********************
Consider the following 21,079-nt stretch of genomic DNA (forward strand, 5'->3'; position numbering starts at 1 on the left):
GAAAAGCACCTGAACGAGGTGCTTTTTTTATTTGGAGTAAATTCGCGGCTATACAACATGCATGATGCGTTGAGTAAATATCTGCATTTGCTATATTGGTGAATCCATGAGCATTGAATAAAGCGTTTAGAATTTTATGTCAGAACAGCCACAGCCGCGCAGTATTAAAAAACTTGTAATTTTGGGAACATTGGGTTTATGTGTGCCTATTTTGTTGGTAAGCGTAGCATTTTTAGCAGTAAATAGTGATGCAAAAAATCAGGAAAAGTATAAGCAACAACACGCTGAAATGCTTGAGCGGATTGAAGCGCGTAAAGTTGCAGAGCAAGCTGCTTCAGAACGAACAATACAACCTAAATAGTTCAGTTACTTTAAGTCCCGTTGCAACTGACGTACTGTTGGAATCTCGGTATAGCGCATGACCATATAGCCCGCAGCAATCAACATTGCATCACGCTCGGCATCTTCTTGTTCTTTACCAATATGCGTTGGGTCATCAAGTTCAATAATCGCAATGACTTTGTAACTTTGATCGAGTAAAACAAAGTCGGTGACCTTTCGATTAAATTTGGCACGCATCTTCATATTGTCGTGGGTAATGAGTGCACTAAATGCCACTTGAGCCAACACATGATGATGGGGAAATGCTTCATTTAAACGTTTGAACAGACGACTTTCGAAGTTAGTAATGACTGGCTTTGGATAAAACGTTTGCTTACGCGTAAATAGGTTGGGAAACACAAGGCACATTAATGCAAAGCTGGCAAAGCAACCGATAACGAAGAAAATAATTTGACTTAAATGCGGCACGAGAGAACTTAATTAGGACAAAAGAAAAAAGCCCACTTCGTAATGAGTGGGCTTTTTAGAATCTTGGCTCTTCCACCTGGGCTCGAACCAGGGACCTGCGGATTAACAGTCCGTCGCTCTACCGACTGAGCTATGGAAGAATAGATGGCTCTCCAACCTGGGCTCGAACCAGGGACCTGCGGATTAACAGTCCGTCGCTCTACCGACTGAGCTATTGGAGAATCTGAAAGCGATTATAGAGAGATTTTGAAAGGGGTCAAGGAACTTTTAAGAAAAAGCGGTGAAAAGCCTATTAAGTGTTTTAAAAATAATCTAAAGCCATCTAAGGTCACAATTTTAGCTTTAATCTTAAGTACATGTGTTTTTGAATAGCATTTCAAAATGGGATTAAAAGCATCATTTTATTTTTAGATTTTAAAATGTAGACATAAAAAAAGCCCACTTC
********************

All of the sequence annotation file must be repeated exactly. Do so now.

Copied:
Consider the following 21,079-nt stretch of genomic DNA (forward strand, 5'->3'; position numbering starts at 1 on the left):
GAAAAGCACCTGAACGAGGTGCTTTTTTTATTTGGAGTAAATTCGCGGCTATACAACATGCATGATGCGTTGAGTAAATATCTGCATTTGCTATATTGGTGAATCCATGAGCATTGAATAAAGCGTTTAGAATTTTATGTCAGAACAGCCACAGCCGCGCAGTATTAAAAAACTTGTAATTTTGGGAACATTGGGTTTATGTGTGCCTATTTTGTTGGTAAGCGTAGCATTTTTAGCAGTAAATAGTGATGCAAAAAATCAGGAAAAGTATAAGCAACAACACGCTGAAATGCTTGAGCGGATTGAAGCGCGTAAAGTTGCAGAGCAAGCTGCTTCAGAACGAACAATACAACCTAAATAGTTCAGTTACTTTAAGTCCCGTTGCAACTGACGTACTGTTGGAATCTCGGTATAGCGCATGACCATATAGCCCGCAGCAATCAACATTGCATCACGCTCGGCATCTTCTTGTTCTTTACCAATATGCGTTGGGTCATCAAGTTCAATAATCGCAATGACTTTGTAACTTTGATCGAGTAAAACAAAGTCGGTGACCTTTCGATTAAATTTGGCACGCATCTTCATATTGTCGTGGGTAATGAGTGCACTAAATGCCACTTGAGCCAACACATGATGATGGGGAAATGCTTCATTTAAACGTTTGAACAGACGACTTTCGAAGTTAGTAATGACTGGCTTTGGATAAAACGTTTGCTTACGCGTAAATAGGTTGGGAAACACAAGGCACATTAATGCAAAGCTGGCAAAGCAACCGATAACGAAGAAAATAATTTGACTTAAATGCGGCACGAGAGAACTTAATTAGGACAAAAGAAAAAAGCCCACTTCGTAATGAGTGGGCTTTTTAGAATCTTGGCTCTTCCACCTGGGCTCGAACCAGGGACCTGCGGATTAACAGTCCGTCGCTCTACCGACTGAGCTATGGAAGAATAGATGGCTCTCCAACCTGGGCTCGAACCAGGGACCTGCGGATTAACAGTCCGTCGCTCTACCGACTGAGCTATTGGAGAATCTGAAAGCGATTATAGAGAGATTTTGAAAGGGGTCAAGGAACTTTTAAGAAAAAGCGGTGAAAAGCCTATTAAGTGTTTTAAAAATAATCTAAAGCCATCTAAGGTCACAATTTTAGCTTTAATCTTAAGTACATGTGTTTTTGAATAGCATTTCAAAATGGGATTAAAAGCATCATTTTATTTTTAGATTTTAAAATGTAGACATAAAAAAAGCCCACTTC